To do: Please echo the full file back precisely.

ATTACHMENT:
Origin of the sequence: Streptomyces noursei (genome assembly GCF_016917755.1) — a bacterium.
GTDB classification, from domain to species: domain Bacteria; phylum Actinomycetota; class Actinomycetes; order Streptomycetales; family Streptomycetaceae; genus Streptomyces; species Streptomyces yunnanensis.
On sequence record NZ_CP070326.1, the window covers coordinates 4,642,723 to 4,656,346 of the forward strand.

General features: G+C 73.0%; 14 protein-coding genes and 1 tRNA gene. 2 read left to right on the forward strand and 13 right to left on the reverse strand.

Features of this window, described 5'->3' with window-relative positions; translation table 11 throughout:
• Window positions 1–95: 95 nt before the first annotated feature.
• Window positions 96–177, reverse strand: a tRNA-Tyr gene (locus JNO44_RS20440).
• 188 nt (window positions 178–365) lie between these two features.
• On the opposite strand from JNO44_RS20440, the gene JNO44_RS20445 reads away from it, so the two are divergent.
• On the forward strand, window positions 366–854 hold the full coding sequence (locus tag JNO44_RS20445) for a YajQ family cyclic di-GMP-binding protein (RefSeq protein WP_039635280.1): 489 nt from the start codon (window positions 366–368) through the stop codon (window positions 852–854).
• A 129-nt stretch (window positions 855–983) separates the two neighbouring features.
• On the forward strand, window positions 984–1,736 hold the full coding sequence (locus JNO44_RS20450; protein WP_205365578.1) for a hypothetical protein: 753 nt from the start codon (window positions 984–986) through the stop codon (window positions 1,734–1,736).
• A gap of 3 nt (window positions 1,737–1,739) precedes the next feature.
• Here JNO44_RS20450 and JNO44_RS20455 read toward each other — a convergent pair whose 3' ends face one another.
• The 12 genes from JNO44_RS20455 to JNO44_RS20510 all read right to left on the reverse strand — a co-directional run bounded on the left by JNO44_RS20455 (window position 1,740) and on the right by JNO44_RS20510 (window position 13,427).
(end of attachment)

Origin of the sequence: Streptomyces noursei (genome assembly GCF_016917755.1) — a bacterium.
GTDB classification, from domain to species: domain Bacteria; phylum Actinomycetota; class Actinomycetes; order Streptomycetales; family Streptomycetaceae; genus Streptomyces; species Streptomyces yunnanensis.
On sequence record NZ_CP070326.1, the window covers coordinates 4,642,723 to 4,656,346 of the forward strand.

General features: G+C 73.0%; 14 protein-coding genes and 1 tRNA gene. 2 read left to right on the forward strand and 13 right to left on the reverse strand.

Features of this window, described 5'->3' with window-relative positions; translation table 11 throughout:
• Window positions 1–95: 95 nt before the first annotated feature.
• Window positions 96–177, reverse strand: a tRNA-Tyr gene (locus JNO44_RS20440).
• 188 nt (window positions 178–365) lie between these two features.
• On the opposite strand from JNO44_RS20440, the gene JNO44_RS20445 reads away from it, so the two are divergent.
• On the forward strand, window positions 366–854 hold the full coding sequence (locus tag JNO44_RS20445) for a YajQ family cyclic di-GMP-binding protein (RefSeq protein WP_039635280.1): 489 nt from the start codon (window positions 366–368) through the stop codon (window positions 852–854).
• A 129-nt stretch (window positions 855–983) separates the two neighbouring features.
• On the forward strand, window positions 984–1,736 hold the full coding sequence (locus JNO44_RS20450; protein WP_205365578.1) for a hypothetical protein: 753 nt from the start codon (window positions 984–986) through the stop codon (window positions 1,734–1,736).
• A gap of 3 nt (window positions 1,737–1,739) precedes the next feature.
• Here JNO44_RS20450 and JNO44_RS20455 read toward each other — a convergent pair whose 3' ends face one another.
• The 12 genes from JNO44_RS20455 to JNO44_RS20510 all read right to left on the reverse strand — a co-directional run bounded on the left by JNO44_RS20455 (window position 1,740) and on the right by JNO44_RS20510 (window position 13,427).